Ever wonder why scars impress us? Me, too. To me a scar is more like a medal; representing bravery, endurance and survival. Some scars could even surpass the Purple Heart, I suppose. At least in the eyes of the one who owns the scar.
Whenever I look at the scars I have, I am reminded of the event; the story behind it; perhaps what I was wearing, what I said, who else was involved. And, of course, did I learn something from it? Was it that kind of scar? A learning scar? Or was it a choice scar? Or a life-sustaining scar?
If I had more visible physical scars, I would expect there to be questions. I mean, come on, people see. They’re curious. Hopefully I could answer their questions in a positive, teaching sense and, in doing so, it would be a growing experience for me as well.
My first child was born without all of his legs. My husband and I made the choice not to hide what he lacked. We did not keep him swaddled in a blanket, leaving people to wonder. In the summer he wore ‘cool’ attire like everyone else. People would either stare or they would inquire. I understood the stares. I appreciated the inquiries.
Being given the opportunity to answer questions about a scar gives me a chance to acknowledge and admit that an event happened. Hopefully you will validate me so next time when a question is asked, I will still feel free to answer honestly and truthfully, without shame.
Asking about scars, in a loving, graceful way, opens a little spillway for emotions and feelings that are most likely at flood-threatening levels. Releasing a little bit here and there is so much healthier than sending the whole of it rushing downstream because the dam broke. White water rapids would appear as puddles left by the lawn sprinklers in comparison!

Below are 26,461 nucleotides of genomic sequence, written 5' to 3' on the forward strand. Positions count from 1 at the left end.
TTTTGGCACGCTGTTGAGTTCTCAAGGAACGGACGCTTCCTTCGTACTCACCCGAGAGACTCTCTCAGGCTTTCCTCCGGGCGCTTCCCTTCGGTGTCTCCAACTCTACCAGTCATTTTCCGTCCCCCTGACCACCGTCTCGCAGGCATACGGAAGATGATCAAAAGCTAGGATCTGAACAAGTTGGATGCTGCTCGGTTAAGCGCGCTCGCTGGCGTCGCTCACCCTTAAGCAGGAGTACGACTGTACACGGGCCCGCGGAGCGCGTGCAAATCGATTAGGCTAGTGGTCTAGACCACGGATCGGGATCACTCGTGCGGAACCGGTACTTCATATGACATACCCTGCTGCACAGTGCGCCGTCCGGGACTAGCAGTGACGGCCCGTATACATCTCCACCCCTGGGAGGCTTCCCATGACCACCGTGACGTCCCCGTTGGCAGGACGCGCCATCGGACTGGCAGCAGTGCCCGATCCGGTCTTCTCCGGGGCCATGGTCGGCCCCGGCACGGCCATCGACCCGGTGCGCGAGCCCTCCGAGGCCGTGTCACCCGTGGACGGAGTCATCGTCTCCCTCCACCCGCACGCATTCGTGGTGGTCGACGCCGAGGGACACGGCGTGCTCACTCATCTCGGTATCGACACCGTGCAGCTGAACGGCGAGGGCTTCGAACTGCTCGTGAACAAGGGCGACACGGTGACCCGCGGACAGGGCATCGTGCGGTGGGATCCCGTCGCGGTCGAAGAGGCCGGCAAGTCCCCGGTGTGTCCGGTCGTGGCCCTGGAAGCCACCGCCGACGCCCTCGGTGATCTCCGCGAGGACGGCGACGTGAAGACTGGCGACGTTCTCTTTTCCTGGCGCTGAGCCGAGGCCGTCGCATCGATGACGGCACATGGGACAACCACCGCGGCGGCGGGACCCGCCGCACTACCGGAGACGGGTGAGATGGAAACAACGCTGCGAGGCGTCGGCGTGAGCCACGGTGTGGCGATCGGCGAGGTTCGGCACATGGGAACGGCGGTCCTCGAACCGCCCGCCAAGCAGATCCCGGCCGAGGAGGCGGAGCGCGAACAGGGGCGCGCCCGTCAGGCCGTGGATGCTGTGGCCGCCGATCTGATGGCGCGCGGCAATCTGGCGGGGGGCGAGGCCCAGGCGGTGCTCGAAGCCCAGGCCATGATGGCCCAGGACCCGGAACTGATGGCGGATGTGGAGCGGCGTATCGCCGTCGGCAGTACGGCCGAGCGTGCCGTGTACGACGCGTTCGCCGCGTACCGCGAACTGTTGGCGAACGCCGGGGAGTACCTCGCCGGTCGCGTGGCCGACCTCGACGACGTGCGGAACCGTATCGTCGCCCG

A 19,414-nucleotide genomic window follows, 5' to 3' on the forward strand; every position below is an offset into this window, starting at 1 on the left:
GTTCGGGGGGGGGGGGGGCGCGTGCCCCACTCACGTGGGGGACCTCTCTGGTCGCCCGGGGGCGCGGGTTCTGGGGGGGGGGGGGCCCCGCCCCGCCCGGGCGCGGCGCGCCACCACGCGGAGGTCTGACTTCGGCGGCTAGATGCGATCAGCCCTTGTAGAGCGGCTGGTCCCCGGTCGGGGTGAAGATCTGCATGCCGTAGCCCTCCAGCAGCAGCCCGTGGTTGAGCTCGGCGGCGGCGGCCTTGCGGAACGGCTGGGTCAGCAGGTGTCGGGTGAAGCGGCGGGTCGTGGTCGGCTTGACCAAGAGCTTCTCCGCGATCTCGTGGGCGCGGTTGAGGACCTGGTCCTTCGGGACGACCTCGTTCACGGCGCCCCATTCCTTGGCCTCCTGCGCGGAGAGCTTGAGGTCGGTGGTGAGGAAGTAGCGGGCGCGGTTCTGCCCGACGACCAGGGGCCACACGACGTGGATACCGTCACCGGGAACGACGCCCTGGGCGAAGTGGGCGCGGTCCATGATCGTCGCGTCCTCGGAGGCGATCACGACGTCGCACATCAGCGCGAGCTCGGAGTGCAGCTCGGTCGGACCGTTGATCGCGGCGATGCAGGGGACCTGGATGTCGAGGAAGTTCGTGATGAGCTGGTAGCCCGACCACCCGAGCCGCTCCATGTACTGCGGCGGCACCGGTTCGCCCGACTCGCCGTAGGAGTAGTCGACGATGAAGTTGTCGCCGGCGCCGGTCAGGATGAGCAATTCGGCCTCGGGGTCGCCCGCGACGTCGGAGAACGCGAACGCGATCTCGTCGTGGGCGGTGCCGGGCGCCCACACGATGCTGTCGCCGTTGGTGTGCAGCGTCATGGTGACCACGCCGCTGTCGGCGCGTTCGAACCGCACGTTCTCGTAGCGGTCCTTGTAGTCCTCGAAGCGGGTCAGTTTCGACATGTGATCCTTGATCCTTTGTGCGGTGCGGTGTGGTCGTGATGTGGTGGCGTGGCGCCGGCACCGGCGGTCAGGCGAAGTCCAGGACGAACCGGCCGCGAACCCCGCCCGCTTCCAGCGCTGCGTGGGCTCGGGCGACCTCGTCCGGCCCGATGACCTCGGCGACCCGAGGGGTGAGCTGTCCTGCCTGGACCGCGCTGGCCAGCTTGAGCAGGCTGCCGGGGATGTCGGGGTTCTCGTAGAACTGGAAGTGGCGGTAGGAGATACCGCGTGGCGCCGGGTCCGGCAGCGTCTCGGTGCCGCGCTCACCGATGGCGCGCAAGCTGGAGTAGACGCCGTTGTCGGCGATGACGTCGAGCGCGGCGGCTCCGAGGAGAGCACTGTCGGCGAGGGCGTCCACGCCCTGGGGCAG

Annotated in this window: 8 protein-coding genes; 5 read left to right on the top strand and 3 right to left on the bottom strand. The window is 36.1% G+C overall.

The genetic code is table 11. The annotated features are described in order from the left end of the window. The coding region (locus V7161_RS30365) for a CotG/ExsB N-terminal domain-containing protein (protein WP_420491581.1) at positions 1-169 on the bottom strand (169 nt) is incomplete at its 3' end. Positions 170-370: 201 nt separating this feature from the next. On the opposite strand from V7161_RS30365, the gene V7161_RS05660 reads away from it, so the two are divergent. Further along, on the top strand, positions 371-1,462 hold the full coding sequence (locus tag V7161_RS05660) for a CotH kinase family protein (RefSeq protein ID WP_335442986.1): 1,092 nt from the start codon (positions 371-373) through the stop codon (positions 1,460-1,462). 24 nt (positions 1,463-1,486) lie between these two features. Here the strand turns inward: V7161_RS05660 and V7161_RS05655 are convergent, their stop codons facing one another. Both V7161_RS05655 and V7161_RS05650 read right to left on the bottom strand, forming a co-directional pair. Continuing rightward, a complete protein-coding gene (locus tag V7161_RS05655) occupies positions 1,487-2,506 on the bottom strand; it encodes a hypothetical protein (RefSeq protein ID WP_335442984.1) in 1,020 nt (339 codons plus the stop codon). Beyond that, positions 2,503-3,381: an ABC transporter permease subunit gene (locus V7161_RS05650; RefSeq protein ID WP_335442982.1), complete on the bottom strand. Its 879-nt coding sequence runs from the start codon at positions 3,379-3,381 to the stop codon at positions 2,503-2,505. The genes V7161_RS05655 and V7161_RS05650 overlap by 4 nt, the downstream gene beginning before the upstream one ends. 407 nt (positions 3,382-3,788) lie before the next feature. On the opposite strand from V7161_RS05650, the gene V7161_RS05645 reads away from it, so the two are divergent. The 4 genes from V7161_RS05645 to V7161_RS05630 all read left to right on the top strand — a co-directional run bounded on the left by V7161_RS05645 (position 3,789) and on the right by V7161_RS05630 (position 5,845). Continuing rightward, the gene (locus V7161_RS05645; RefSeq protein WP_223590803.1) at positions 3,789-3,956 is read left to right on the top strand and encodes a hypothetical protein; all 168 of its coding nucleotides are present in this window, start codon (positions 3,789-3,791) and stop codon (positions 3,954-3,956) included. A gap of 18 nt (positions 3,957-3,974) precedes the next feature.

And old scars. They’re just as fascinating as a fresh one. Maybe a little faded. Their stories richer because of the wisdom that we have acquired since the scar’s appearance.
But open, unhealed wounds…
Open wounds tend to scare us; repulse us. We look away. We walk away. We tell our children to shush when they begin to ask questions.
And if it’s my unhealed wound….well, I’m embarrassed as well. I try to hide it and camouflage it. I don’t want you to see it or ask questions or point or whisper.
My form of lupus leaves me with wounds and scars and I’m embarrassed. The places that havn’t yet developed into a scar shows I haven’t gotten control – of the rash or the lupus or the stress – the healing process. My raw emotions and feelings are still exposed. I haven’t learned what it is I need to learn to heal and get better. I haven’t “earned” my scar.
Weird that we are more drawn to the scar than the actual wound. Especially since it’s the wound that needs the attention, the care, the acknowledgment in order to become the scar.
So grateful for the Atonement offered by my Savior. He was never ashamed of His scars and showed them freely to the doubting. Jesus Christ paid dearly for those scars and yet He stands, arms outstretched, offering to share their healing power with me.